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Discovering high blood pressure (hypertension)
Q. What do I tell my family and friends? Is there anyone else that needs to know?
A. Discovering that you have high blood pressure can be a very worrying and upsetting time. Many people feel worried about their future, in terms of their health, their day-to-day lives and their families. Some people feel labelled as ill and are concerned that others may treat them differently. Others are able to see discovering that they have high blood pressure as something positive because it means that they can take action to prevent health problems in the future.
For most people, whatever their age, high blood pressure is something that can be effectively treated and controlled and which need not interfere with day-to-day life. Telling family and friends that you have high blood pressure can provide you with the support and encouragement you need to live comfortably with your high blood pressure and its treatments. For example, they can help you to make lifestyle changes and stick to them. By talking to your family members about it you can encourage them to get checked too - they may have it, but not realise it.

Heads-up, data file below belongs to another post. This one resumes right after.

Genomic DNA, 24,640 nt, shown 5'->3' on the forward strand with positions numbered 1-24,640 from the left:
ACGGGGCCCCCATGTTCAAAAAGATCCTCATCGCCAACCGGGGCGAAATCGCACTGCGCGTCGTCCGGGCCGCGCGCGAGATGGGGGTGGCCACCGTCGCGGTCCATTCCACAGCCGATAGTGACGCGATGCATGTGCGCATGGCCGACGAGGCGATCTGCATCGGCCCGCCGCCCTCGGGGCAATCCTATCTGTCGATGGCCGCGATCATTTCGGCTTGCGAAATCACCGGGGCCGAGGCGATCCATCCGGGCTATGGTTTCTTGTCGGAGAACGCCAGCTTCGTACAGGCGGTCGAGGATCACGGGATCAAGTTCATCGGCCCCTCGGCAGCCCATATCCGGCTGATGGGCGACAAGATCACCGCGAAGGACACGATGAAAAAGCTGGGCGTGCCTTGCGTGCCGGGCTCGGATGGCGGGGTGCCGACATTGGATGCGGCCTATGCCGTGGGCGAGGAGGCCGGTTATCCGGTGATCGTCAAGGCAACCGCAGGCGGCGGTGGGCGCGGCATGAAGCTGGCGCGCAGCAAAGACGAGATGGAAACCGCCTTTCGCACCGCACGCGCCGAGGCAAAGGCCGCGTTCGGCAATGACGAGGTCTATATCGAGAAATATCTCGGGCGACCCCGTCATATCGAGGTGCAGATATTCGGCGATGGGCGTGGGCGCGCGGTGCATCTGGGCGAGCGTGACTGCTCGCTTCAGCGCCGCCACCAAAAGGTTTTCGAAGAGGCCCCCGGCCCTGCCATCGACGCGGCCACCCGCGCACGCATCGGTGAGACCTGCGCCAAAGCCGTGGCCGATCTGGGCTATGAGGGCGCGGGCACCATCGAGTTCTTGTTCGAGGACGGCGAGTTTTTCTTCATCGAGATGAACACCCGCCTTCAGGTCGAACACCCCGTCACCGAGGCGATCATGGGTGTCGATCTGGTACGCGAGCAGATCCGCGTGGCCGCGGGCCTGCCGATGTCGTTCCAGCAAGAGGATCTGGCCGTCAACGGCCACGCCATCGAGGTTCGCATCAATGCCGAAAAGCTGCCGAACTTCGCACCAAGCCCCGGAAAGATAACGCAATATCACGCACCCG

You do not need to tell your employer, unless you work in certain jobs. For more on this, please see:
- Are there any jobs I am not going to be able to do?
- Are there any jobs I should avoid if I have high blood pressure?
You will need to declare high blood pressure on any travel, health and life insurance policies that you have. For more information, see Will my insurance company need to know about my high blood pressure?
You should also make sure that your pharmacist and any complementary health practitioners that you use are aware of your high blood pressure and any medicines you are taking to control it.